1. Gosnell the murderer revisited, The movie about his abortion clinic and crimes opens in theaters nationwide.

By David Keene, The Washington Times, October 23, 2018, Pg. B3, Opinion

That the Gosnell case received so little media coverage at the time troubled some journalists, but it wasn’t until Kirsten Powers called her fellow journalists to task in an April 2013 USA Today column titled “We’ve Forgotten What Belongs on Page One” that others picked up the story. The Washington Post defended its failure to cover it because it was “a local murder story” unlike, say, the Trayvon Martin shooting in Florida that dominated the news for weeks. Eventually The Post and other media outlets acknowledged missing a blockbuster story and pledged to do better in the future.

On October 12, a movie based on the Gosnell case opened in theaters across the country. Those same publications that ignored the case during the actual trial are either ignoring the movie altogether or reviewing it as cheap propaganda and bad fiction. In one of the rare reviews that have appeared, the reviewer cited the words screenwriters allegedly put into the mouth of the “fictional Kermit Gosnell” in which he compares himself to George Tiller, the Kansas doctor assassinated by right to lifers in 2009 as evidence of their anti-abortion “bias.”

The movie, “Gosnell: The Trial of America’s Biggest Serial Killer” is in theaters right now and, believe me, it is worth seeing regardless of one’s views on abortion or the opinions of those few who have bothered to review it.


2. Australia Atones for Sex Abuse Epidemic.

By Rick Rojas, The New York Times, October 23, 2018, Pg. A7

In August, Roman Catholic leaders in Australia responded to the inquiry with their own lengthy report, apologizing for abuse by priests and the church’s failure to confront the problem.

“Until trust is rebuilt,” said Archbishop Mark Coleridge, president of the Australian Catholic Bishops Conference, “all the apologies in the world will miss the mark.”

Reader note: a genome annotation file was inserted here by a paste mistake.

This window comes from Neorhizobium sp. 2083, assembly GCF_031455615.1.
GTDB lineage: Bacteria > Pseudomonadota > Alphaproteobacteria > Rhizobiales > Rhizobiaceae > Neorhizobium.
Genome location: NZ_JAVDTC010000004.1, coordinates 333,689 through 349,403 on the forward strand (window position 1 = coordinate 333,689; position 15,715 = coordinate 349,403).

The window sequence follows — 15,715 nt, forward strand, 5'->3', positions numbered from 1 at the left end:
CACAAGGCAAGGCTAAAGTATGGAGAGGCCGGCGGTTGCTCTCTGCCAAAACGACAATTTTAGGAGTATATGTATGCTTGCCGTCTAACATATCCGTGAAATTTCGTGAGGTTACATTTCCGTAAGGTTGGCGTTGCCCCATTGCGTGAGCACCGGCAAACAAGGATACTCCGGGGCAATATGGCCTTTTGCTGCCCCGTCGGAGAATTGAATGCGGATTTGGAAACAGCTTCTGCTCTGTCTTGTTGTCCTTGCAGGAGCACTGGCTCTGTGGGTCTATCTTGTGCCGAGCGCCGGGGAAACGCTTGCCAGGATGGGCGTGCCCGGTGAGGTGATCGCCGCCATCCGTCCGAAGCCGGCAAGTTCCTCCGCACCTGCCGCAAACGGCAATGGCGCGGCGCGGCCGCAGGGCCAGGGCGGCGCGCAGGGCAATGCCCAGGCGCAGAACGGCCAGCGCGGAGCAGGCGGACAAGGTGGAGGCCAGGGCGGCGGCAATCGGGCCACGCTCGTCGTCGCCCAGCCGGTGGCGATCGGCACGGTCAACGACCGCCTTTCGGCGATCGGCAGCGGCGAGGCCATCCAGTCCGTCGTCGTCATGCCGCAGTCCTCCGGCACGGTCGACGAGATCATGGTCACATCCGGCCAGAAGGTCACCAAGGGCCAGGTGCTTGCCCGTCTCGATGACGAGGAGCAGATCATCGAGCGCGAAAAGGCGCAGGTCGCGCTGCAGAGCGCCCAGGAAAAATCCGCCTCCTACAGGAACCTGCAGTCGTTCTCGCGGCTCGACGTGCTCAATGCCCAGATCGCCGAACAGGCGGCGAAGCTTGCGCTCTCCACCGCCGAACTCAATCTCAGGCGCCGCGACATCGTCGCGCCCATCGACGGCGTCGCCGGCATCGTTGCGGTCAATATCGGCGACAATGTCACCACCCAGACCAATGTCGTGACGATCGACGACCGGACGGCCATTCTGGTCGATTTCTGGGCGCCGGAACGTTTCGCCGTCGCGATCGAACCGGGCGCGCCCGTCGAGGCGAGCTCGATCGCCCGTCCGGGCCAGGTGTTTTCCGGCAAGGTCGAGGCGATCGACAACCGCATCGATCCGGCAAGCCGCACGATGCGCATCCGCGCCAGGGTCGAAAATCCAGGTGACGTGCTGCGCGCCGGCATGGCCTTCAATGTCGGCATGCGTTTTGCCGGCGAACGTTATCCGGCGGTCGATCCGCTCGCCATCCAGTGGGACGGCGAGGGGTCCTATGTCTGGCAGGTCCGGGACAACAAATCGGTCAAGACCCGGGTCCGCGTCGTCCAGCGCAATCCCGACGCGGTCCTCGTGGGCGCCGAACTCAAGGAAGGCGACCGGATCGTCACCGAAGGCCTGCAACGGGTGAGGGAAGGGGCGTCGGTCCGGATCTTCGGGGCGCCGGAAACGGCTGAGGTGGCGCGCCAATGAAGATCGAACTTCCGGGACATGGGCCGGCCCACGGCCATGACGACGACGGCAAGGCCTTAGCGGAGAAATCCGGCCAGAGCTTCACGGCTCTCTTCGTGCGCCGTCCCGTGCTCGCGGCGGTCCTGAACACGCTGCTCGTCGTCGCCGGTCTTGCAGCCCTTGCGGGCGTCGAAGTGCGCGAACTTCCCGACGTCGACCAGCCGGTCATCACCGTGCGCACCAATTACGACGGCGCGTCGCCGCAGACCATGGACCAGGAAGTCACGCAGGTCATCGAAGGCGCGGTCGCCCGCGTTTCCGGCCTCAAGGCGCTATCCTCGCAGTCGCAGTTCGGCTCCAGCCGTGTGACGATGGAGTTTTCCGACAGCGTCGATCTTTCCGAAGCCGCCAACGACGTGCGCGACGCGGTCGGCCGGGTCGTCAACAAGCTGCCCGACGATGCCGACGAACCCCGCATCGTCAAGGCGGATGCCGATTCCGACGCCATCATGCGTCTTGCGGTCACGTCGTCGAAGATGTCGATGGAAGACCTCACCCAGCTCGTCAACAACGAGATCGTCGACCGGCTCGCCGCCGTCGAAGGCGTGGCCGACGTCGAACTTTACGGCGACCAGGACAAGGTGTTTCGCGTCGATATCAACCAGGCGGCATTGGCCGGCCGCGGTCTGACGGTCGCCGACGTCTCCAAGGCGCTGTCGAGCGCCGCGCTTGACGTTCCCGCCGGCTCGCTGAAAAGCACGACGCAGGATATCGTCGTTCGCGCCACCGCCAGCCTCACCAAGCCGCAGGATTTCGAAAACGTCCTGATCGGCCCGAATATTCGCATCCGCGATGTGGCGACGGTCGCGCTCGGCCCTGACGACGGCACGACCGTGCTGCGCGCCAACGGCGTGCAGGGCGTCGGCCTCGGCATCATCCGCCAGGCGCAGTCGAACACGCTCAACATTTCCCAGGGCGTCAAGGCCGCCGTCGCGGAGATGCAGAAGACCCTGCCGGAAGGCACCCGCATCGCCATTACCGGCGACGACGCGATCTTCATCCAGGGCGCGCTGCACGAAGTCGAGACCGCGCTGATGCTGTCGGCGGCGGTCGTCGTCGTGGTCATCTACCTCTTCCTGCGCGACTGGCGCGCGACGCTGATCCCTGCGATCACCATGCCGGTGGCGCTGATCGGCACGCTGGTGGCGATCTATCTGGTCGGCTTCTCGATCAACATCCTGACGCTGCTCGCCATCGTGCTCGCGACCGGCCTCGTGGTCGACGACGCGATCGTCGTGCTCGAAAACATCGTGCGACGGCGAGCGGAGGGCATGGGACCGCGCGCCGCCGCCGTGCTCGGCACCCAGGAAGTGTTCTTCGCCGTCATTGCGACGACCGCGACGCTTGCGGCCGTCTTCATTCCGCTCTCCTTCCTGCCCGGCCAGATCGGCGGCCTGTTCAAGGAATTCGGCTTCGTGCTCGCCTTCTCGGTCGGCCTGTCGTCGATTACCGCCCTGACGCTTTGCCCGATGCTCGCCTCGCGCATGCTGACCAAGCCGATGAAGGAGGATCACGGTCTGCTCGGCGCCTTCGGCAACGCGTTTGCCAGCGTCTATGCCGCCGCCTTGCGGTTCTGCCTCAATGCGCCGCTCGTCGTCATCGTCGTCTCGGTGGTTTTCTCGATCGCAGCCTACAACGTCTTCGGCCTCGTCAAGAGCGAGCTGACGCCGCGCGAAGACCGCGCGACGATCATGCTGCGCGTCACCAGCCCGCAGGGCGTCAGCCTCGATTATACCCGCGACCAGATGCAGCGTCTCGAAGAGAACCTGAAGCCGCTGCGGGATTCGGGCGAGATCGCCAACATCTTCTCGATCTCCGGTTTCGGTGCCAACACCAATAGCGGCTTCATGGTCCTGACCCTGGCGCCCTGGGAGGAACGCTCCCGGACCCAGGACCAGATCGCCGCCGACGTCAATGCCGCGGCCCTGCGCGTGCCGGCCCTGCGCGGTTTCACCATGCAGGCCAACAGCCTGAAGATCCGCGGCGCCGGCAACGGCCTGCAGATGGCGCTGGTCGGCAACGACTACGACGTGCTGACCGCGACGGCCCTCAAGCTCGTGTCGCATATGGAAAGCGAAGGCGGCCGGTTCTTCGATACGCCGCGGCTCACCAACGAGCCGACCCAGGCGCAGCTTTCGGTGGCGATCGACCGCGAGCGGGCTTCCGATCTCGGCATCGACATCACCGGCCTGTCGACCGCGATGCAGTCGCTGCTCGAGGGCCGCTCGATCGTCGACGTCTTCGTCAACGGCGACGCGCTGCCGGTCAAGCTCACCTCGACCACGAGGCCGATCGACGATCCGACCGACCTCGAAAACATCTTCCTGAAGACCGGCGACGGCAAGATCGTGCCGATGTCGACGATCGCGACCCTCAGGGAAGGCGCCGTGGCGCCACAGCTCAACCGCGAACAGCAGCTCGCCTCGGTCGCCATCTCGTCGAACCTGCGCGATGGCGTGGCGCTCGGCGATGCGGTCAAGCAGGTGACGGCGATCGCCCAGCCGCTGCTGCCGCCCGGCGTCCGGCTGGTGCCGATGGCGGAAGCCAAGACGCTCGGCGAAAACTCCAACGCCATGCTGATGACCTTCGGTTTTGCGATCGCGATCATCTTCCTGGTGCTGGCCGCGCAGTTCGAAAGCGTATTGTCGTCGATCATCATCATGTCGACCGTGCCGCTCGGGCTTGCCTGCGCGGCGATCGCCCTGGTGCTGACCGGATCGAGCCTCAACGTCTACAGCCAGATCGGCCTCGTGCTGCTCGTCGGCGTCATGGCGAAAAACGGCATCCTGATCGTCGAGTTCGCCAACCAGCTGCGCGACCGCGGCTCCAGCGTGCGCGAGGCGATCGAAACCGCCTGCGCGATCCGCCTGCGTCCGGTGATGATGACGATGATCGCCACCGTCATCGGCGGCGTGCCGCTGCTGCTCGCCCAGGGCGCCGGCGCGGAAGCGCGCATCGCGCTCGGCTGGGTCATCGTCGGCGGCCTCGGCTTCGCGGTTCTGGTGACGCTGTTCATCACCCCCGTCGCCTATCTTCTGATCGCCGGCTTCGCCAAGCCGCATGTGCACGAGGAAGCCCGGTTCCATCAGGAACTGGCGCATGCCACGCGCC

The church agreed to adopt many of the inquiry’s recommendations, but rejected a push to force priests to disclose accusations of sexual abuse heard during confession.


3. Letters From the Synod-2018: #15.

Edited By Xavier Rynne II, First Things, October 23, 2018

After more than two and a half weeks of speech-making and conversation, Synod-2018 begins to grapple today with the product that will help define it. On Tuesday morning, the Synod fathers will be presented with a draft final report, which they will then have a free afternoon to read, reflect upon, and discuss privately. The days following will be spent in refining the draft final report, which will then be voted on Saturday, paragraph by paragraph, a two-thirds majority being required to adopt each paragraph.

And while all this is going on, there will be more synodal end-game activity: On Friday, the Synod fathers will elect fifteen members of the Synod’s permanent council and they’ll also offer suggestions for a theme for the next ordinary general assembly of the Synod, which will presumably be held in 2021. There is considerable interest in Synod-2021 being devoted to the topic of women in the Church and in the world. And while that would indeed be a worthy subject, I’d like to suggest a different possibility: a Synod on chastity. 

The Catholic Church is suffering today from a crisis of chastity, the virtue that St. John Paul II defined as “the integrity of love.” The meltdown of chastity in the world under the pressures of the sexual revolution has now, unmistakably, corrupted the Church; that corruption has deeply damaged the Church’s evangelical mission by making Catholicism vulnerable to the lethal charge of hypocrisy. There is widespread and legitimate anger today over the failures of bishops, priests, and consecrated religious to live their vows of chastity with fidelity. But lay Catholics should also take a close look at our own failures to live the integrity of love, and to be witnesses in the world that sex is sacred, as Bishop David Konderla put it in these LETTERS. 

The Catholic Church is regularly charged with being obsessed about sex. The truth of the matter is that it’s postmodern culture that’s sex-obsessed. What the Catholic Church is obsessed with is love: the love that, as Dante put it at the end of the world’s greatest poem, “moves the Sun and the other stars”; the love that took flesh in the womb of Mary of Nazareth; the crucified love that demonstrated the divine will to redeem; the resurrected love that brought the humanity of the Risen Christ into the life of the Most Holy Trinity. It is hard, these days, for many to see that Catholicism’s true passion is for love. A Synod on chastity—a global Catholic reflection on the integrity of love, and on how living love in integrity makes for happiness and beatitude—might help those whom we are called to evangelize to see more clearly what we’re really all about.